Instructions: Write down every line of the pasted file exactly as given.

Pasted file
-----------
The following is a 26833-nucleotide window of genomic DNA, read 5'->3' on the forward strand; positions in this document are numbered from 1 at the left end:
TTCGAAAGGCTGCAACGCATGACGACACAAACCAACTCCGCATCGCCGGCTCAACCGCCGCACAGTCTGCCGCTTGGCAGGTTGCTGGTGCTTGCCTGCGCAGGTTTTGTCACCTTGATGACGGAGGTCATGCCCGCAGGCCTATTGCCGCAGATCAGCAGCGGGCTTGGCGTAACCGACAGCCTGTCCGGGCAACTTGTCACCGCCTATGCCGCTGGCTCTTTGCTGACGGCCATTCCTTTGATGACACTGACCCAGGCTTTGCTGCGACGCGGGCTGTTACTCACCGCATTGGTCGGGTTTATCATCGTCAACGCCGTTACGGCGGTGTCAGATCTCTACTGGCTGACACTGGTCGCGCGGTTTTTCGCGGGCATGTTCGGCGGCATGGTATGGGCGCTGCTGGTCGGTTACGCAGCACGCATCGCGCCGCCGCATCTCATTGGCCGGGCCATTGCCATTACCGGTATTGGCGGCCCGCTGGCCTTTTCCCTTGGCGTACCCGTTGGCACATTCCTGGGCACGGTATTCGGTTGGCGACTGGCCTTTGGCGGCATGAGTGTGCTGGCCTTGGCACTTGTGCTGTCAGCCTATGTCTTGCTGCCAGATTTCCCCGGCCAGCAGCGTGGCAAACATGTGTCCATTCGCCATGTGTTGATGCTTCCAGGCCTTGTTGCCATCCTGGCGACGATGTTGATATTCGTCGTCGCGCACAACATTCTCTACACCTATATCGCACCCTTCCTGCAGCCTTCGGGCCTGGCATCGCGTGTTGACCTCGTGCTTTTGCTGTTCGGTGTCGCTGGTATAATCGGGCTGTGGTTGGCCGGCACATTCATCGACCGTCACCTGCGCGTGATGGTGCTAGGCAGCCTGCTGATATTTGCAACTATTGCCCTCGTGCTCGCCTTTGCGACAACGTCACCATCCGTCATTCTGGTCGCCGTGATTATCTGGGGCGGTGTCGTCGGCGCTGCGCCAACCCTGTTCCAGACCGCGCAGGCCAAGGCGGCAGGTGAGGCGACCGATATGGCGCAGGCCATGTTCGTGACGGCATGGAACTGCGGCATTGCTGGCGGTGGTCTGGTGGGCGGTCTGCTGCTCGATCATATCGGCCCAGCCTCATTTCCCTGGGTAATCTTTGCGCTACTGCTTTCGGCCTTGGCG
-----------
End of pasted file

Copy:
The following is a 26833-nucleotide window of genomic DNA, read 5'->3' on the forward strand; positions in this document are numbered from 1 at the left end:
TTCGAAAGGCTGCAACGCATGACGACACAAACCAACTCCGCATCGCCGGCTCAACCGCCGCACAGTCTGCCGCTTGGCAGGTTGCTGGTGCTTGCCTGCGCAGGTTTTGTCACCTTGATGACGGAGGTCATGCCCGCAGGCCTATTGCCGCAGATCAGCAGCGGGCTTGGCGTAACCGACAGCCTGTCCGGGCAACTTGTCACCGCCTATGCCGCTGGCTCTTTGCTGACGGCCATTCCTTTGATGACACTGACCCAGGCTTTGCTGCGACGCGGGCTGTTACTCACCGCATTGGTCGGGTTTATCATCGTCAACGCCGTTACGGCGGTGTCAGATCTCTACTGGCTGACACTGGTCGCGCGGTTTTTCGCGGGCATGTTCGGCGGCATGGTATGGGCGCTGCTGGTCGGTTACGCAGCACGCATCGCGCCGCCGCATCTCATTGGCCGGGCCATTGCCATTACCGGTATTGGCGGCCCGCTGGCCTTTTCCCTTGGCGTACCCGTTGGCACATTCCTGGGCACGGTATTCGGTTGGCGACTGGCCTTTGGCGGCATGAGTGTGCTGGCCTTGGCACTTGTGCTGTCAGCCTATGTCTTGCTGCCAGATTTCCCCGGCCAGCAGCGTGGCAAACATGTGTCCATTCGCCATGTGTTGATGCTTCCAGGCCTTGTTGCCATCCTGGCGACGATGTTGATATTCGTCGTCGCGCACAACATTCTCTACACCTATATCGCACCCTTCCTGCAGCCTTCGGGCCTGGCATCGCGTGTTGACCTCGTGCTTTTGCTGTTCGGTGTCGCTGGTATAATCGGGCTGTGGTTGGCCGGCACATTCATCGACCGTCACCTGCGCGTGATGGTGCTAGGCAGCCTGCTGATATTTGCAACTATTGCCCTCGTGCTCGCCTTTGCGACAACGTCACCATCCGTCATTCTGGTCGCCGTGATTATCTGGGGCGGTGTCGTCGGCGCTGCGCCAACCCTGTTCCAGACCGCGCAGGCCAAGGCGGCAGGTGAGGCGACCGATATGGCGCAGGCCATGTTCGTGACGGCATGGAACTGCGGCATTGCTGGCGGTGGTCTGGTGGGCGGTCTGCTGCTCGATCATATCGGCCCAGCCTCATTTCCCTGGGTAATCTTTGCGCTACTGCTTTCGGCCTTGGCG